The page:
Two separate programs – a five-year community safety initiative in Honduras and a youth training project in Tajikistan – have been awarded by USAID to Counterpart International’s Government Strengthening and Civil Society practice area.

Tajikistan: Inspiring youth

The new four-year Tajikistan Young Leaders (TYL) program will focus on encouraging youth to become socially conscious and take an active role in civil society, giving them ownership of their future and allowing them to contribute to the development of their communities. Approximately half of Tajikistan’s population is under the age of 18.

The program targets rural and semi-urban communities in the regions of Zerafshan Valley, Rasht Valley and Badakhshan where 70% of the rural population lives in abject poverty. Many of these areas are remote and difficult to get to; factors that will make this project all the more challenging.

Key program activities will include: initiating after school civic education; organizing youth exchanges, camps and national forums; and building the capacity of youth CSOs and networks.

This new project marks a return to Tajikistan for civil society and will facilitate cross practice area synergies between TYL and Counterpart’s current humanitarian assistance program in Tajikistan.

Beyond a progression of civil society in the region, these activities will lead to improved trust and a better perception of Tajikistan’s young people. By focusing and embracing their energy and ideas the Tajikistan Young Leaders program will inspire and empower the country’s youth.

Honduras: Involving communities in crime prevention

Meanwhile in Honduras, Counterpart hopes to improve citizen and community safety by strengthening local communities’ and government’s ability to prevent threats from gangs and drug traffickers. The public security situation in Honduras is one of the worst in the world, ranking among the top five nations with the highest number of violent crimes and murders per capita.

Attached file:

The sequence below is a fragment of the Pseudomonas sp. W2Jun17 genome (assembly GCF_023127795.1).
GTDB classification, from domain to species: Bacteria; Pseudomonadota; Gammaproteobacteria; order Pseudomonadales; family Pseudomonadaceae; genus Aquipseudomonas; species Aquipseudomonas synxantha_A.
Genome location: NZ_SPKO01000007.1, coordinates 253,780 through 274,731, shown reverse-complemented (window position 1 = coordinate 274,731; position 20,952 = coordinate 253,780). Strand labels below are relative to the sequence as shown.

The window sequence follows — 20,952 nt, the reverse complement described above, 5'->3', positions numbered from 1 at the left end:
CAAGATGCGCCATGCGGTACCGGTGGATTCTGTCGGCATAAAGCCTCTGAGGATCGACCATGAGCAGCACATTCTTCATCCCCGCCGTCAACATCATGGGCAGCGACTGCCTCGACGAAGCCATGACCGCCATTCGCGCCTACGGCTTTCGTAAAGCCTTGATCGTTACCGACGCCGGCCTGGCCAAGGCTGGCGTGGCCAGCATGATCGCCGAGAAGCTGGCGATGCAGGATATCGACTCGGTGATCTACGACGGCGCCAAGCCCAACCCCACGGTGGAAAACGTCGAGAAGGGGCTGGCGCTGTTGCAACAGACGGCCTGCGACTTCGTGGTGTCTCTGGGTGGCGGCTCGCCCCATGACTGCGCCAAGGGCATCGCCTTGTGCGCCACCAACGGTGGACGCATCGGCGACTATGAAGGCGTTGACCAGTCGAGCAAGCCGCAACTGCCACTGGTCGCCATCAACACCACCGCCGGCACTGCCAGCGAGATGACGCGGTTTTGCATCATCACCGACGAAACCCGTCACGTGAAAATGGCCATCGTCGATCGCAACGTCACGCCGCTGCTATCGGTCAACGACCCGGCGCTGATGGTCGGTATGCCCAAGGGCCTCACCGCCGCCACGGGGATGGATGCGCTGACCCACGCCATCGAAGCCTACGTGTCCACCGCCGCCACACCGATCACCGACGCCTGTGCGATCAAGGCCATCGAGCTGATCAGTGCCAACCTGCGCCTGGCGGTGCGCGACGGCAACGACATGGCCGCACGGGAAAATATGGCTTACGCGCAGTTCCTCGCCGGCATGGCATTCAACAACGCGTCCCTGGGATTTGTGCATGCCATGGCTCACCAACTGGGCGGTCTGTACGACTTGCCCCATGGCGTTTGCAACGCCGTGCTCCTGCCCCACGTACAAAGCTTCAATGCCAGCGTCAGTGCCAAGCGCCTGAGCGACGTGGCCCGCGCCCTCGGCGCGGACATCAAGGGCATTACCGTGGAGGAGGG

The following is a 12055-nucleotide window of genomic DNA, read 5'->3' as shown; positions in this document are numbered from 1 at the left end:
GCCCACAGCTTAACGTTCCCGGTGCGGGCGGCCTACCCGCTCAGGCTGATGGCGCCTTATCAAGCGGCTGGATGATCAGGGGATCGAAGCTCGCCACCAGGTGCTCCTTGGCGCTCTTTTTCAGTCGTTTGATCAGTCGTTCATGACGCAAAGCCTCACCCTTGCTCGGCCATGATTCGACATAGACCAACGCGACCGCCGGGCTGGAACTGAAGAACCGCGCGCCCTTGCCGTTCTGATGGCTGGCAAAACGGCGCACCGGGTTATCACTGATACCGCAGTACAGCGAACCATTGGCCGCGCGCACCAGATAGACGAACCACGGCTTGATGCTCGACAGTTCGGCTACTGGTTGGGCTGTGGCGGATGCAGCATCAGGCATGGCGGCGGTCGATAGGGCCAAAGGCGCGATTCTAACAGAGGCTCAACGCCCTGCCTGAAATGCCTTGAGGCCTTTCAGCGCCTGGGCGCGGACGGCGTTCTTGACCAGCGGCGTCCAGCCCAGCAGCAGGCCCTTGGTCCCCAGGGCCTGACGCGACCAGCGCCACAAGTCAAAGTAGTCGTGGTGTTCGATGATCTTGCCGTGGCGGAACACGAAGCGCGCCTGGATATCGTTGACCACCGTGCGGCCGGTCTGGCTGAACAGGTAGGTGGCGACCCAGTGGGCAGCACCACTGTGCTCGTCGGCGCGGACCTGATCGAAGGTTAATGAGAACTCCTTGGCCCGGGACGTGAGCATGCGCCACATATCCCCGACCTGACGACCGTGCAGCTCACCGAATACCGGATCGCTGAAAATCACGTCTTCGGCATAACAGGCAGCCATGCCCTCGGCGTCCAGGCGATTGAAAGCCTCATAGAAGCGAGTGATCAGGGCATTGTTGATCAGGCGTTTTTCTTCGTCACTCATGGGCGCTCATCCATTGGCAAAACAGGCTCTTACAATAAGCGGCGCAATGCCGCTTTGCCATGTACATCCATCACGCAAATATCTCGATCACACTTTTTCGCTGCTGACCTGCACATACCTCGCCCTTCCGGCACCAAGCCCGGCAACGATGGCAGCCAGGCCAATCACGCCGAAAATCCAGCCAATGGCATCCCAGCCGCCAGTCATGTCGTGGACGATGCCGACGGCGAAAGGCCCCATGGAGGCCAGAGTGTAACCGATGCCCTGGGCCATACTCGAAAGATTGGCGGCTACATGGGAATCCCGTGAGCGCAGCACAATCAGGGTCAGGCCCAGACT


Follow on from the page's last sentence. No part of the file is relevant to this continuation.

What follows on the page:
Unfortunately, crime and gang activity is a significant concern in Honduras. Rather than focusing solely on the problems at a judicial or institutional level, the initiative will involve community members and encourage more interaction with local authorities that will lead to more sustainable results.

The Community Action for Prosperity (CAP) component is part of the larger Citizen Participation for Responsive Governance program that will help communities to plan and implement activities that address the root causes of insecurity, with a particular focus on youth and other at-risk groups.

Activities will involve crime prevention; dialogue forums to raise policy issues with government officials; and increased networking, supporting and encouraging citizens (youth in particular) to take positive action and bring stability to their area.

Through these activities, CAP will build communities’ overall capacity to work collaboratively with municipal authorities, the private sector, civic organizations and patronatos (local councils).

Funded through GCSS LWA

Both programs were awarded to Counterpart under the Global Civil Society Strengthening Leader with Associates Agreement (GCSS LWA). Counterpart was awarded the GCSS LWA in 2009 and provides technical assistance, research, services and support for civil society projects.

The LWA mechanism allows Counterpart and its Consortium associates to implement a wide range of civil society, media development and program design and learning activities for USAID Missions around the world.

Already, Counterpart’s LWA has enabled USAID Missions to quickly program more than $92 million in civil society projects around the world, including Afghanistan, Armenia, Chad and India.

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